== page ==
boot-anim

C. Scott Ananian cscott at laptop.org
Fri Jun 13 12:00:54 EDT 2008


On Fri, Jun 13, 2008 at 6:30 AM, Neil Graham <lerc at screamingduck.com> wrote:
> As it stands now there seems to be no 100% reliable way to judge the
> compressed size of things on jffs2.
>
> I  cast my eye to the boot-anim,  uncompressed it comes to about 60 Meg, is
> there space being wasted there?
>
> http://lists.laptop.org/pipermail/library/2007-July/000070.html says
>> JFFS2 compresses 4K chunks using zlib.  So it's not just per-file
>> compression, it's compressing bits of a file.  It doesn't compress files
>> where compression doesn't help.  And there's a 68 byte overhead per
>> compressed chunk.  Plus probably some fixed overhead per file.
>
> doing some tests using mkfs.jffs2 on a filesystem with a single file of zeros
> at varying sizes gave me.
>
>  409600 --> 11656
>  819200 --> 23256
> 1228800 --> 34856
> 1638400 --> 46456
>
> each growth of 100 4k blocks added 11600 bytes.  I'll go out on a limb and say
> the best case on jffs2 is turning a 4k block into 116 bytes,  about 35:1
> compression, or down to 2.8% if you prefer
>
> This is why the boot-anim bothers me.  If it were all zeros it should be
> taking up just over 1.5 meg.  It compresses really well, but it can't go
> beyond that limit.
>
> Running the jffs2size.py script on /usr/share/boot-anim reveals.
>
>  no compression : 60480336, 60480K
>  estimated jffs2: 1983630, 1983K (3%)
>  mkfs.jffs2     : 2344068, 2344K (3%)
>  zipped         : 389259, 389K (0%)
>  .tar.gz        : 399360, 399K (0%)
>  .tar.bz2       : 184320, 184K (0%)
>
> It looks like there's easily a meg to be had there, two meg looks doable.
>
> Where to go from here is another issue.  total flexibility and 90% of the size
> gain could be had by using pngs (not sure if there is a speed issue there)
>
> If there were to be a simple runlengh encoding,  the bulk of the size would go
> and jffs2 would crunch the remainder.   wadeb whipped up a tiny rle
> compressor/decompressor pair.
>
> gzipping at a file level removes the block overhead and the size drops to
> about 380k.
>
> For smallest size, lzma compressed rle files. appear to be the best.  lzma
> isn't in the default install. It is small at 90k and has potential other user
> applications.
>
>   6325  frame00.565.gz
>   2283  frame00.565.lzma
>  15236  frame00.565.rle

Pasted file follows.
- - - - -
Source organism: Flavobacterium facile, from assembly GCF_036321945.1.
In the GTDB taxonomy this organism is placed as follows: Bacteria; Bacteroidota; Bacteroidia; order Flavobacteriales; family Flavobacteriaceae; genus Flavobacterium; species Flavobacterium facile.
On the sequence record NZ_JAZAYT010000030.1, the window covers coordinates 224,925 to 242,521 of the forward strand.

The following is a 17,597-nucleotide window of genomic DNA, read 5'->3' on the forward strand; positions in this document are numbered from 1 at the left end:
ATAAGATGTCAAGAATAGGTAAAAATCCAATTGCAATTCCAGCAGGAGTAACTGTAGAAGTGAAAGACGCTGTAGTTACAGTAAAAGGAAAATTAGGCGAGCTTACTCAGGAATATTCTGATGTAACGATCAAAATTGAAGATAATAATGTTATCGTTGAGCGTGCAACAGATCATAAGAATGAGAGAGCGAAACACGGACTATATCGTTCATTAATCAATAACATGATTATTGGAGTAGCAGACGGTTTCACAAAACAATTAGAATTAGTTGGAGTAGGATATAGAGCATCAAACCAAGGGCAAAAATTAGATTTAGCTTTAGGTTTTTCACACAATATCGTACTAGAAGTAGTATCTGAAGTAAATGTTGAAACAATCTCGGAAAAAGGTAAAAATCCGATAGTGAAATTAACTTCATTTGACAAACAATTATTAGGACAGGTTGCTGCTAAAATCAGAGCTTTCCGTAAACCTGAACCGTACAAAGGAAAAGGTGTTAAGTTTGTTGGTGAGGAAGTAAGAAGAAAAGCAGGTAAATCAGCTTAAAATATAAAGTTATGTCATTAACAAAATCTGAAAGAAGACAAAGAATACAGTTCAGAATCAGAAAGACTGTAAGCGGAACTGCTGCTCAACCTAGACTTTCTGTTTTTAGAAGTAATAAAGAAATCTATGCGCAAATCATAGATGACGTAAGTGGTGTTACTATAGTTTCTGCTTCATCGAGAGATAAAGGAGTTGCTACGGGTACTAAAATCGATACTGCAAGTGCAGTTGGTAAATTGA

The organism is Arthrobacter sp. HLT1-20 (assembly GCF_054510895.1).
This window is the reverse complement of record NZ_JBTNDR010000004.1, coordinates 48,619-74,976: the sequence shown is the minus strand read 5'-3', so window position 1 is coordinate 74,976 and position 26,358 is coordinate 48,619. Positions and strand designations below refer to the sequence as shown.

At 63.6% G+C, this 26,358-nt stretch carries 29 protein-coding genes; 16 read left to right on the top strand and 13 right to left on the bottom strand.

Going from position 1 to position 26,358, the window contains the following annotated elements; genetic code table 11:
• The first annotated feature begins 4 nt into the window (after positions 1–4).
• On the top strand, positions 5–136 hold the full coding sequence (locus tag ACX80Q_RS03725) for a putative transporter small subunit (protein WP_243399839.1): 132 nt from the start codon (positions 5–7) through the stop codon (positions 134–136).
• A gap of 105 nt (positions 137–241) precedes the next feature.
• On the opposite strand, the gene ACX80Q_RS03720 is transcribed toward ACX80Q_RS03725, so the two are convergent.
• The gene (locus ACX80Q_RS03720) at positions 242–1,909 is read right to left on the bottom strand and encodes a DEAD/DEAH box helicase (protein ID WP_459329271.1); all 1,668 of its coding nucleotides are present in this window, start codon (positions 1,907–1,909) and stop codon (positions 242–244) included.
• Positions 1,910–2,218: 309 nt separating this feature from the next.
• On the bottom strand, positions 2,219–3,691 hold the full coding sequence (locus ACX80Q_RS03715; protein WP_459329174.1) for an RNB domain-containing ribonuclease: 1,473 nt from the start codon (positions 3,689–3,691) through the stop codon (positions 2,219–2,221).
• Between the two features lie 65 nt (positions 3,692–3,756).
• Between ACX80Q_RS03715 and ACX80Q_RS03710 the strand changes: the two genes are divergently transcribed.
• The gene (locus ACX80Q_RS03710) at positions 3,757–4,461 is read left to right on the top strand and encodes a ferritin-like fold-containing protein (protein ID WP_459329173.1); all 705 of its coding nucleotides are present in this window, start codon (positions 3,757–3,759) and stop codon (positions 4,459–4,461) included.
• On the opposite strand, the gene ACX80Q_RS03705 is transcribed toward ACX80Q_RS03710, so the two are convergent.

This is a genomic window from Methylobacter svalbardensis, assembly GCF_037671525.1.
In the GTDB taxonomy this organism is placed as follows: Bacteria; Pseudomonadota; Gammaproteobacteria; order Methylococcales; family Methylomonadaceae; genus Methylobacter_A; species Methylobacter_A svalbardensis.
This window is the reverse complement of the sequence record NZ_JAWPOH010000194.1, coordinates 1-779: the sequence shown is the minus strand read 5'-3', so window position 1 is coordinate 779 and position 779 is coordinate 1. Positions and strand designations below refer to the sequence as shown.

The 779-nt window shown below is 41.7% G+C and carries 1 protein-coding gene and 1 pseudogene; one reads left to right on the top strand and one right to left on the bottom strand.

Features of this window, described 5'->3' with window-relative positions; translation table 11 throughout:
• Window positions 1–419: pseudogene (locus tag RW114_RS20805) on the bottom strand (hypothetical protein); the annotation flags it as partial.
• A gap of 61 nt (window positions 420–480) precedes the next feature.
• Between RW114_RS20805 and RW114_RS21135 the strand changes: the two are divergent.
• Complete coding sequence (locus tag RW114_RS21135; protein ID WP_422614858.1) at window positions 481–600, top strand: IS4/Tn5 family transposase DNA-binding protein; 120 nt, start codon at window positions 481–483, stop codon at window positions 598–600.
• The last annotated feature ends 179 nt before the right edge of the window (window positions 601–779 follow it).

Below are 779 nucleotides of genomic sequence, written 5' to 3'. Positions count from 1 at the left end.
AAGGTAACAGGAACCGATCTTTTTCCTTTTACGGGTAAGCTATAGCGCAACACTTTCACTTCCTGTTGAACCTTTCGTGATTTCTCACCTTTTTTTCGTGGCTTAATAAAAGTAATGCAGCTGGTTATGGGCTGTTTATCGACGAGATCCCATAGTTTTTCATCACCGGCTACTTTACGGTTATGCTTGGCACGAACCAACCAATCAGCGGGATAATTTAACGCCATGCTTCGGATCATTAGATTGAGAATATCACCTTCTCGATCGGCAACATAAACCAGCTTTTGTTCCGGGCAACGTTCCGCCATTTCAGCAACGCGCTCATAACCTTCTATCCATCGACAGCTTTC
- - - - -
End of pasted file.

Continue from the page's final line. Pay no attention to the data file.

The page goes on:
>   1841  frame00.565.rle.gz
>   1451  frame00.565.rle.lzma
>
>  28097  ul_warning.565.lzma
>  30594  ul_warning.565.rle.gz
>  22935  ul_warning.565.rle.lzma
>
> The final compression method is colour-of-the-bikeshed stuff,  the important
> thing here is freeing up the 2 meg.  Whether the actual saving can be1.9MB or
> 2.2MB is less important.

Thank you for the thorough quantitative data!  Nothing helps convince
me more than numbers. =)

With the attached 4-line patch to ppmto565.py, we generate
bzip2-compressed files with a total (non-jffs2) size of 98,939 bytes.
mkfs.jffs2 size is 107,176 bytes.

By changing two lines (see attached gzip.path), we generate
zlib-compressed files.  Total non-jffs size: 210,096 bytes (!).
mkfs.jffs2 size: 177,544 bytes.

I suspect zlib is available in the initramfs, but bzip is probably not
(and lzma is definitely not).  Even though it costs 70k, I think I'd
go with zlib here.

I'm about to leave for 10 days vacation; bonus points to anyone who
can take the 4 line change to ppmto565.py and turn this into a 'real'
patch for 8.2.  Source code is at:
      http://dev.laptop.org/git?p=users/cscott/act-gui;a=summary
Tasks are:

 a) patch fbutil.c and/or pyfb.pyx to properly load both compressed
and uncompressed images (since some countries have customized the boot
sequence and fielded .565 files we should continue to support:
http://wiki.laptop.org/go/Tweaking_the_boot_animation )

 b) patch boot-anim-start and/or pyfb.pyx to allow *un*loading boot
animation frames.  It doesn't matter when the frames are straight
mmaps from disk, because the kernel knows it can through those pages
out of the page cache if it needs extra memory.  When you're doing
computation on the mmapped data, then the pages are dirty and get
stuck in memory, so we probably need to free the uncompressed frames
we're no longer using.

 c) double check that this doesn't have a significant performance
impact on the XO, probably by writing a simple script which loads &
displays the images similar to pytest.py and timing the script on an
XO both before and after the changes.

For extra credit, you could insert your code into the initramfs by
rebuilding it as described at the bottom of
http://wiki.laptop.org/go/Kernel_Building, and double check that it
doesn't break (ie, that we really do have zlib in the initramfs).  If
we don't, then it's probably reasonable to leave the activation and
first frame parts of the animation in uncompressed form, and only
compress frames 01-25, which are displayed after we've left the
initramfs.

Happy hacking!
 --scott

-- 
 ( http://cscott.net/ )
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